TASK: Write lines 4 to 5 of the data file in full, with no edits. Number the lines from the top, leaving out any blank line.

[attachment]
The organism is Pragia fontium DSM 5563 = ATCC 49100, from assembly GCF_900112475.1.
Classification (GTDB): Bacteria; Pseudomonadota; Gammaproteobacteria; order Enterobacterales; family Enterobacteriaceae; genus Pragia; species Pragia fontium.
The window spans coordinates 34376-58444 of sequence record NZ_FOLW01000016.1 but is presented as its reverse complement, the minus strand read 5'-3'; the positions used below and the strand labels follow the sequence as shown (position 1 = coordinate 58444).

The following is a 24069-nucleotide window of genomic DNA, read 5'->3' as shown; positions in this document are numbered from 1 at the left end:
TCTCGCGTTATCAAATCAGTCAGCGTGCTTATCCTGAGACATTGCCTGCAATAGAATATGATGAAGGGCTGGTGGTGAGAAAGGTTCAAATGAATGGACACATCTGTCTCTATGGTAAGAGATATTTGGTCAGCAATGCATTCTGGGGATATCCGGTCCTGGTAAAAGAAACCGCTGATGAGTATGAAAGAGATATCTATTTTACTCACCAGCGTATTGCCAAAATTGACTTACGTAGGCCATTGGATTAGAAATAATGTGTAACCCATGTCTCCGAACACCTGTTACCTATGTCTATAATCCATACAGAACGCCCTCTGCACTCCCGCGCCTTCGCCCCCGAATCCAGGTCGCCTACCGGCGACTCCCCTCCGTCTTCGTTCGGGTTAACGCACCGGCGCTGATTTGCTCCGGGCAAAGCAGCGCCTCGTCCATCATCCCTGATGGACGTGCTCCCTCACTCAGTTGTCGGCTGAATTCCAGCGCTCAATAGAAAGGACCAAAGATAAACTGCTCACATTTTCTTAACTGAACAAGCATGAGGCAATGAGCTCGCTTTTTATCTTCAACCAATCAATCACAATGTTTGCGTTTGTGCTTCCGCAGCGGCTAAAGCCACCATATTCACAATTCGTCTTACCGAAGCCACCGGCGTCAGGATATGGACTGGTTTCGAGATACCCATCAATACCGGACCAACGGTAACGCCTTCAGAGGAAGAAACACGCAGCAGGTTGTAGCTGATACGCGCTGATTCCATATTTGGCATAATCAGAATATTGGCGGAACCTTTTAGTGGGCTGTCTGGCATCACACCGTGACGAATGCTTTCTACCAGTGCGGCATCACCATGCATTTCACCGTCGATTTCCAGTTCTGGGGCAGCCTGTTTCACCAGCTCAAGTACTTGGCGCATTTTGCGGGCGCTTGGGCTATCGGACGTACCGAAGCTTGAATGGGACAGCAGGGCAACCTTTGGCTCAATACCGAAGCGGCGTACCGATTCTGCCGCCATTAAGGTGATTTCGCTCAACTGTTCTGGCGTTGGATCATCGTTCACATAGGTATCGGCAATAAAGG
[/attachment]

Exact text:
The following is a 24069-nucleotide window of genomic DNA, read 5'->3' as shown; positions in this document are numbered from 1 at the left end:
TCTCGCGTTATCAAATCAGTCAGCGTGCTTATCCTGAGACATTGCCTGCAATAGAATATGATGAAGGGCTGGTGGTGAGAAAGGTTCAAATGAATGGACACATCTGTCTCTATGGTAAGAGATATTTGGTCAGCAATGCATTCTGGGGATATCCGGTCCTGGTAAAAGAAACCGCTGATGAGTATGAAAGAGATATCTATTTTACTCACCAGCGTATTGCCAAAATTGACTTACGTAGGCCATTGGATTAGAAATAATGTGTAACCCATGTCTCCGAACACCTGTTACCTATGTCTATAATCCATACAGAACGCCCTCTGCACTCCCGCGCCTTCGCCCCCGAATCCAGGTCGCCTACCGGCGACTCCCCTCCGTCTTCGTTCGGGTTAACGCACCGGCGCTGATTTGCTCCGGGCAAAGCAGCGCCTCGTCCATCATCCCTGATGGACGTGCTCCCTCACTCAGTTGTCGGCTGAATTCCAGCGCTCAATAGAAAGGACCAAAGATAAACTGCTCACATTTTCTTAACTGAACAAGCATGAGGCAATGAGCTCGCTTTTTATCTTCAACCAATCAATCACAATGTTTGCGTTTGTGCTTCCGCAGCGGCTAAAGCCACCATATTCACAATTCGTCTTACCGAAGCCACCGGCGTCAGGATATGGACTGGTTTCGAGATACCCATCAATACCGGACCAACGGTAACGCCTTCAGAGGAAGAAACACGCAGCAGGTTGTAGCTGATACGCGCTGATTCCATATTTGGCATAATCAGAATATTGGCGGAACCTTTTAGTGGGCTGTCTGGCATCACACCGTGACGAATGCTTTCTACCAGTGCGGCATCACCATGCATTTCACCGTCGATTTCCAGTTCTGGGGCAGCCTGTTTCACCAGCTCAAGTACTTGGCGCATTTTGCGGGCGCTTGGGCTATCGGACGTACCGAAGCTTGAATGGGACAGCAGGGCAACCTTTGGCTCAATACCGAAGCGGCGTACCGATTCTGCCGCCATTAAGGTGATTTCGCTCAACTGTTCTGGCGTTGGATCATCGTTCACATAGGTATCGGCAATAAAGG